And in my humble opinion, the quality of songs, artists and performances at Melodifestivalen is generally higher than Eurovision itself. That said, there was little this year which impressed me.

In the category of “classic schlager” there was “Unstoppable” by Jenny Silver, and in the category of “classic pop” there was “Oh My God” by Le Kid. And although I quite like Le Kid, especially for their song “Mercy Mercy”, I was a little disappointed with their song “Oh My God” which was, in my view, a little boring and dated.

Two other songs also fell into the category of “boring and dated”: “Try Again” by Dilba had a late 90s Tina Cousens feel about it, while “In The Club” by Danny barely made it into the 00s with its heavy synth sound. Oh that’s right, everything is retro and post-modern these days isn’t it? You don’t actually write a new tune any more, you just listen to old one, sample a bit, and re-release it under your own name. Of course, being as old as I am I wouldn’t recognise most artists these days are being respectful or ironic, not just completely derivative. It’s the “cut and paste generation”, as I’ve become to call them. Anyway, moving on…

Tragically, two of the singers, Jonas Matsson and Rasmus Viberg actually sang significant amounts of their songs out of tune.

Melodifestivalen 2011

I can't understand a word. Can't you speak Swedish?

The lack of “Swedish-ness” in Melodifestivalen was a current theme throughout the program. With each Melodifestivalen there’s usually a dramatic/comedy piece which links the material together. This year, a duo “interrogated” the contestants about suitability to represent Sweden at Eurovision with “their Swedishness” being a recurrent theme. It all came to a head with the artist, Swingfly who is an Amercian by birth, but who has been living in Stockholm since 1991. “I don’t understand a word you’re saying…” he says, or words to that effect, revealing he doesn’t speak Swedish. His song, “Me and My Drum” was okay, though hardly memorable.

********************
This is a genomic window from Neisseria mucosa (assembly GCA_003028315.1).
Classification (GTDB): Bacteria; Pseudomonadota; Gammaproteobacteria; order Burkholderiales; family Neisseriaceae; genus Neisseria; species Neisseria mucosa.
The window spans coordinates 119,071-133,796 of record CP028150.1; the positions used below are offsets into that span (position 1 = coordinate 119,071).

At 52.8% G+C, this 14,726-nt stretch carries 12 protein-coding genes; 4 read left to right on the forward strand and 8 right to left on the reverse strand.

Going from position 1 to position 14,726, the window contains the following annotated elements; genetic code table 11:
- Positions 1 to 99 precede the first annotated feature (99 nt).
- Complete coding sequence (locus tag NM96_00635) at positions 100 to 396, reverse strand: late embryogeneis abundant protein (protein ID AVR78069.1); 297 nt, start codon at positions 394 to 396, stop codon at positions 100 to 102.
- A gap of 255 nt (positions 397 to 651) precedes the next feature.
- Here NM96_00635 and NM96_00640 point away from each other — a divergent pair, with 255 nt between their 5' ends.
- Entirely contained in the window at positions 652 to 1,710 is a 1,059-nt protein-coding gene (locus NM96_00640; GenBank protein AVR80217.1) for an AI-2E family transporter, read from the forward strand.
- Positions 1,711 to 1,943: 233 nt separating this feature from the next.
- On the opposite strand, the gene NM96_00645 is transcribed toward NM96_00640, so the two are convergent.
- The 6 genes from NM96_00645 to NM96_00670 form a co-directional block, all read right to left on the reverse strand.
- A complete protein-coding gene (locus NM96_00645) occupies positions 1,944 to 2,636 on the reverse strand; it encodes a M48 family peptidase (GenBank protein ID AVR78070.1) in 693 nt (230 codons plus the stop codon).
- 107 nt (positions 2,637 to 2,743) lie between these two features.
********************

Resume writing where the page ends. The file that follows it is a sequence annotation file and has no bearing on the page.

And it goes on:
Swingfly and Danny made it through to the final. In my view, the best of a bad bunch. Here’s hoping the following weeks will present us with something better.

The highlight, without doubt, was Nanne as the interval act.

Magnus Carlsson from Youtube

You know it’s Christmas in a week and a day…

Magnus Carlsson from Youtube

Magnus Carlsson from Youtube

You know it’s christmas in a week and a day
and I just can’t figure out what to give away
So I just wrap myself in paper for you baby

“Wrap myself in paper” by Magnus Carlsson has been my favourite “Christmas song” for the last few years.

I discovered it at about the time I discovered the broader Magnus oeuvre and, although it’s camp and cheesy, I LOVE IT.

The music is fun, the lyrics are playful, and Magnus sings it in just the right tone.

In case you’re wondering why I’m posting today and not tomorrow – “it’s Christmas in a week and a day” – it’s because the Swedes mostly celebrate Christmas Eve, not Christmas Day. And since Magnus is Swedish, I’m assuming that’s the day he’s talking/singing about.

Here’s a super-camp version recorded at an “in store” by Magnus at a shopping centre somewhere in Sweden…

And here’s a full version on Swedish TV…

The jolly season is approaching fast
Giving us a reason to be happy at last
I just wanna give you
The best that I have got
And it’s yours to keep
Waiting under the tree

You know it’s christmas in a week and a day
and I just can’t figure out what to give away
So I just wrap myself in paper for you baby

And then the christmas is past and long gone away
I’ll be right in your arms with a card that says
That I love you -
Merry christmas to you baby

We’re far from strangers
You’ve got a special glow
When we’re making angels in the beautiful snow
I just wanna give you
the love of my heart
And it’s yours to keep
Waiting under the tree